Who is up for a final spin on Cassini before it crashes into Saturn?

Friday, 7 April, 2017

In September the Cassini space probe, which has spent thirteen years studying Saturn, with its fuel supplies nearly exhausted, will set itself on a collision course with the ringed planet.

Before diving into Saturn’s atmosphere, and disintegrating in the process, Cassini is scheduled to make twenty-two plunges into the region between the planet and its rings, an area that has been little explored to date.

I wouldn’t mind being on board for one or two of those passes, though obviously not the final one. Much as I like Saturn, I have no desire to become part of it.

And in honour of its work, a selection of Cassini’s best Saturn photos, compiled by Gizmodo.

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In a parallel universe, somewhere, there’s a Saturn without rings

Tuesday, 29 October, 2013

Saturn without rings, via Jason Kottke

When you think about it, Saturn, the sixth planet out from the Sun, is one of the solar system’s big drawcards when it comes to galactic tourism. So what if the ringed planet, were devoid of its ring system, as envisaged here by Jason Kottke?

Would extraterrestrials still visit? Or might the Terran system be forced to find another way, aside from taxing its citizens, to raise revenue for its coffers? Thankfully, therefore, that Saturn has rings then.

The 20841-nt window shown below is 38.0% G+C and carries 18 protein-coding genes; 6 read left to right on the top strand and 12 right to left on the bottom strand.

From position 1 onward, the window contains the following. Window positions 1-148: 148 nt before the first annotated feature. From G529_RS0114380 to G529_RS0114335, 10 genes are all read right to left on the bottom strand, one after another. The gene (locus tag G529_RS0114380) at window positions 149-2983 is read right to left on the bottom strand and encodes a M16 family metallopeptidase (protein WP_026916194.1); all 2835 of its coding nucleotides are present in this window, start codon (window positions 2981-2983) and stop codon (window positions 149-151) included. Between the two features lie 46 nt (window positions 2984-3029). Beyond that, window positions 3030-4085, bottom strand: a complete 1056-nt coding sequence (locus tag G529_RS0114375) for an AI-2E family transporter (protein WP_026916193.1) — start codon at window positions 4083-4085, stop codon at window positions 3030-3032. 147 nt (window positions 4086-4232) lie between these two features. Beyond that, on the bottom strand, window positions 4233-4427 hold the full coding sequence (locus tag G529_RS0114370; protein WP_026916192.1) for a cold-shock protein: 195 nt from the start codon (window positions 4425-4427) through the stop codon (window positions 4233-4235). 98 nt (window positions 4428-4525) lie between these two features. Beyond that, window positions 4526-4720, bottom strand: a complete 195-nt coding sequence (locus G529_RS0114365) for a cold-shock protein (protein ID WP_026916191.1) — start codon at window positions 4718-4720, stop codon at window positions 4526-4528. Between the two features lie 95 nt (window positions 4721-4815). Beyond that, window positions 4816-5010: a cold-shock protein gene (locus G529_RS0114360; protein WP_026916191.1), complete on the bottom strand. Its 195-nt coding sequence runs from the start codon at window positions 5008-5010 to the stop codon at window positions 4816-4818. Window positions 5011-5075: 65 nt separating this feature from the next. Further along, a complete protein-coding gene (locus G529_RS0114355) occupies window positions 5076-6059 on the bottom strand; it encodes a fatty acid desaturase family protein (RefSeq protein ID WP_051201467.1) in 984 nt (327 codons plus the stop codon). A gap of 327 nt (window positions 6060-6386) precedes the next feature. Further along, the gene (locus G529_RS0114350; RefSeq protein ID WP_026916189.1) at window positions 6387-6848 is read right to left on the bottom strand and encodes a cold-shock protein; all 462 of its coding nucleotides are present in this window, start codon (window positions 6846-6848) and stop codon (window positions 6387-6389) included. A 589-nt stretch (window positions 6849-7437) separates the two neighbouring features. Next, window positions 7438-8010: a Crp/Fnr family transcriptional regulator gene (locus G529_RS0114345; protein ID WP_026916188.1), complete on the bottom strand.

The above image of Saturn is, by the way, based on this mosaic photo/image, taken by NASA’s Cassini spacecraft.

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A rose by any other name, the eye of Saturn’s Hurricane

Wednesday, 8 May, 2013

Hurricane eye, Saturn

It may be a false colour, near-infrared image, but nonetheless this hurricane – the eye of which is some two thousand kilometres across – that is currently raging in Saturn’s atmosphere, would be truly fearsome no matter which way you were looking at it.

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A voyage to the surface of Titan

Thursday, 31 January, 2013

Time-lapse video of the European Space Agency’s Huygens probe descending to the surface of the cloud-shrouded Titan, one of Saturn’s moons, in 2005, a place where scientists think microbial life may be present.

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What a way to fly, weaving through the rings of Saturn

Thursday, 17 March, 2011

A video of the approach to Saturn, the solar system’s second largest planet, made up of individual high-resolution photos taken by the Cassini spacecraft, which have been stitched together to create a motion representation of the journey.

A companion piece to the ambient sounds of Jupiter perhaps?

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Great balls of snow, Saturn’s moons snowball into a snowman

Monday, 4 October, 2010

Two of Saturn’s moons, Dione and Rhea, plus the Cassini space probe, which has been surveying the ringed planet since mid 2004, all happened to be in the right place at the time recently to bring about a photo of what looks like a giant snowman floating in space.

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Journey to Saturn

Thursday, 13 March, 2008

Journey to Saturn

Some amazing composite/montage images of Saturn, its rings, and moons, as taken by the Cassini space probe.

Cassini passed within about 50 kilometres of Saturn’s moon Enceladus yesterday in an attempt to analyse material that erupts from the satellite’s surface.

Despite being an ice ball, Enceladus is believed to harbour liquid water, which leads to the possibility of life (of some sort) also being present.

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